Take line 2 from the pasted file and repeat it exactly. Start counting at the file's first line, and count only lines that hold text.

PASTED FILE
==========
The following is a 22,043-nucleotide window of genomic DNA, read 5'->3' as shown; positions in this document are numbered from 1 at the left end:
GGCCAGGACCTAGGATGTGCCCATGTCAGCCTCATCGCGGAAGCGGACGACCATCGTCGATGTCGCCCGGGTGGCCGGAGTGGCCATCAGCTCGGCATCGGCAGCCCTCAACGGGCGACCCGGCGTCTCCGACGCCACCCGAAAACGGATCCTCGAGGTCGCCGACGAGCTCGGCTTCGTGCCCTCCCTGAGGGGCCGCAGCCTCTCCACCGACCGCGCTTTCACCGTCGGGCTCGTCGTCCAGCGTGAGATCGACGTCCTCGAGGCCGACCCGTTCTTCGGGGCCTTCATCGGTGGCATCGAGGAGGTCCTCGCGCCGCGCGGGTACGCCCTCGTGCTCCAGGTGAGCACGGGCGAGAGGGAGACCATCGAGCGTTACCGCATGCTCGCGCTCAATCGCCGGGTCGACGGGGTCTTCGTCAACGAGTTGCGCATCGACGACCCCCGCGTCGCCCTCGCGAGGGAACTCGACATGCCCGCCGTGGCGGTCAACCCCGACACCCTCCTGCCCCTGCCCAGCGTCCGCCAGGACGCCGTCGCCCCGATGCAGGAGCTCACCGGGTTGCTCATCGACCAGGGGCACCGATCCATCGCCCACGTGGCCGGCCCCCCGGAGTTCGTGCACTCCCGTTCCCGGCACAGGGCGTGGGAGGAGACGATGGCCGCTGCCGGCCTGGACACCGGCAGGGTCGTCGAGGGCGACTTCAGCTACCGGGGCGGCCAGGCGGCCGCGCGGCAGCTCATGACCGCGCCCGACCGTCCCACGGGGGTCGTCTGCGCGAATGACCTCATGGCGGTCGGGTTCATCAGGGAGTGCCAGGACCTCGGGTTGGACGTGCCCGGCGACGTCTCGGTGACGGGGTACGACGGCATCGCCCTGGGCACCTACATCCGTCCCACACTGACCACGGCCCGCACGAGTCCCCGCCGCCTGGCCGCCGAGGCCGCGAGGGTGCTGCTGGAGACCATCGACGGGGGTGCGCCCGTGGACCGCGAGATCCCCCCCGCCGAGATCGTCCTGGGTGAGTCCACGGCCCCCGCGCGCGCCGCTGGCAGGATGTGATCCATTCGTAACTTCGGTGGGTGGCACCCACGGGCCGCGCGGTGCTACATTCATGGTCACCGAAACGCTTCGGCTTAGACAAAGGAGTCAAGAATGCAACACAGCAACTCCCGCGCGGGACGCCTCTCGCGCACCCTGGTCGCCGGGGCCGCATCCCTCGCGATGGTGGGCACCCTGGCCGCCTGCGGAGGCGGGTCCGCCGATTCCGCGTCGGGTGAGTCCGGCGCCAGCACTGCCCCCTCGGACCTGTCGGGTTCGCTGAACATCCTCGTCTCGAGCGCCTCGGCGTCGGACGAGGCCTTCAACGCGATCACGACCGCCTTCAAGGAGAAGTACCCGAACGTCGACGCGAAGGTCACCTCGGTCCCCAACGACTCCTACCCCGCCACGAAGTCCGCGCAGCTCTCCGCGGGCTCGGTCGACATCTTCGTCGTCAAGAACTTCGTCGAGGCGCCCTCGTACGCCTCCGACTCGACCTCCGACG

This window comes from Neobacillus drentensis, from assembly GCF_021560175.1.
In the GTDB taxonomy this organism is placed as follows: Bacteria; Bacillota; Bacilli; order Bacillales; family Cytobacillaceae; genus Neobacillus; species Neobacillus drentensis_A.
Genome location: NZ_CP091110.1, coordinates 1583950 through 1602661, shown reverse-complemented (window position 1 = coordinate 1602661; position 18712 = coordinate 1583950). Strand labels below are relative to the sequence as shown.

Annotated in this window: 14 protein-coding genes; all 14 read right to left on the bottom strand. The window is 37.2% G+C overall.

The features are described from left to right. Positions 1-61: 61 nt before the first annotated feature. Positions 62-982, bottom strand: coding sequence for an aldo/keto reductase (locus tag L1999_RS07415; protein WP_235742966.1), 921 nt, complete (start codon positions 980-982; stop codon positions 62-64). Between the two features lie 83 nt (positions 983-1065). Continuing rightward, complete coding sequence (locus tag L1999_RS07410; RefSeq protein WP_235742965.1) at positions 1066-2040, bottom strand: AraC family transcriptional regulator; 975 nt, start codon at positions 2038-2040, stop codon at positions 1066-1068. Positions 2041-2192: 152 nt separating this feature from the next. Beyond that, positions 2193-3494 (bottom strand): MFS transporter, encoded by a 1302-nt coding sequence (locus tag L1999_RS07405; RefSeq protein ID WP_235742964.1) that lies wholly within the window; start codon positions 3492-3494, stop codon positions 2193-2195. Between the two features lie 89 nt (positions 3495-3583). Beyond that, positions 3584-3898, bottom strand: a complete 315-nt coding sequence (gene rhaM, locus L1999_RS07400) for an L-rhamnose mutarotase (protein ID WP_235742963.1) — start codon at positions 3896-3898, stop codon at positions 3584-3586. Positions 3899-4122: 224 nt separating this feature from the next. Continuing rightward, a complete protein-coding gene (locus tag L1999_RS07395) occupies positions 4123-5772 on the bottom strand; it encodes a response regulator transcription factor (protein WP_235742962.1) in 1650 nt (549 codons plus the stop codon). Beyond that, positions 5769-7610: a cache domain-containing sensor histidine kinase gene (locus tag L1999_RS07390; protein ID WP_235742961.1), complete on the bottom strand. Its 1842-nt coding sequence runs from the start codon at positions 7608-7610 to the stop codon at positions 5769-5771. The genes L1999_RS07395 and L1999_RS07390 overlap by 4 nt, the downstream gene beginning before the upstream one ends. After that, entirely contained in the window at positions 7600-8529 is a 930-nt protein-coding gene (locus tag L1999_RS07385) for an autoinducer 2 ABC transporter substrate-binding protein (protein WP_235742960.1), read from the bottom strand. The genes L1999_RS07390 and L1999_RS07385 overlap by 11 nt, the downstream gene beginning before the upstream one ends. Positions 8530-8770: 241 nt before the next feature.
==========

GGCCAGGACCTAGGATGTGCCCATGTCAGCCTCATCGCGGAAGCGGACGACCATCGTCGATGTCGCCCGGGTGGCCGGAGTGGCCATCAGCTCGGCATCGGCAGCCCTCAACGGGCGACCCGGCGTCTCCGACGCCACCCGAAAACGGATCCTCGAGGTCGCCGACGAGCTCGGCTTCGTGCCCTCCCTGAGGGGCCGCAGCCTCTCCACCGACCGCGCTTTCACCGTCGGGCTCGTCGTCCAGCGTGAGATCGACGTCCTCGAGGCCGACCCGTTCTTCGGGGCCTTCATCGGTGGCATCGAGGAGGTCCTCGCGCCGCGCGGGTACGCCCTCGTGCTCCAGGTGAGCACGGGCGAGAGGGAGACCATCGAGCGTTACCGCATGCTCGCGCTCAATCGCCGGGTCGACGGGGTCTTCGTCAACGAGTTGCGCATCGACGACCCCCGCGTCGCCCTCGCGAGGGAACTCGACATGCCCGCCGTGGCGGTCAACCCCGACACCCTCCTGCCCCTGCCCAGCGTCCGCCAGGACGCCGTCGCCCCGATGCAGGAGCTCACCGGGTTGCTCATCGACCAGGGGCACCGATCCATCGCCCACGTGGCCGGCCCCCCGGAGTTCGTGCACTCCCGTTCCCGGCACAGGGCGTGGGAGGAGACGATGGCCGCTGCCGGCCTGGACACCGGCAGGGTCGTCGAGGGCGACTTCAGCTACCGGGGCGGCCAGGCGGCCGCGCGGCAGCTCATGACCGCGCCCGACCGTCCCACGGGGGTCGTCTGCGCGAATGACCTCATGGCGGTCGGGTTCATCAGGGAGTGCCAGGACCTCGGGTTGGACGTGCCCGGCGACGTCTCGGTGACGGGGTACGACGGCATCGCCCTGGGCACCTACATCCGTCCCACACTGACCACGGCCCGCACGAGTCCCCGCCGCCTGGCCGCCGAGGCCGCGAGGGTGCTGCTGGAGACCATCGACGGGGGTGCGCCCGTGGACCGCGAGATCCCCCCCGCCGAGATCGTCCTGGGTGAGTCCACGGCCCCCGCGCGCGCCGCTGGCAGGATGTGATCCATTCGTAACTTCGGTGGGTGGCACCCACGGGCCGCGCGGTGCTACATTCATGGTCACCGAAACGCTTCGGCTTAGACAAAGGAGTCAAGAATGCAACACAGCAACTCCCGCGCGGGACGCCTCTCGCGCACCCTGGTCGCCGGGGCCGCATCCCTCGCGATGGTGGGCACCCTGGCCGCCTGCGGAGGCGGGTCCGCCGATTCCGCGTCGGGTGAGTCCGGCGCCAGCACTGCCCCCTCGGACCTGTCGGGTTCGCTGAACATCCTCGTCTCGAGCGCCTCGGCGTCGGACGAGGCCTTCAACGCGATCACGACCGCCTTCAAGGAGAAGTACCCGAACGTCGACGCGAAGGTCACCTCGGTCCCCAACGACTCCTACCCCGCCACGAAGTCCGCGCAGCTCTCCGCGGGCTCGGTCGACATCTTCGTCGTCAAGAACTTCGTCGAGGCGCCCTCGTACGCCTCCGACTCGACCTCCGACG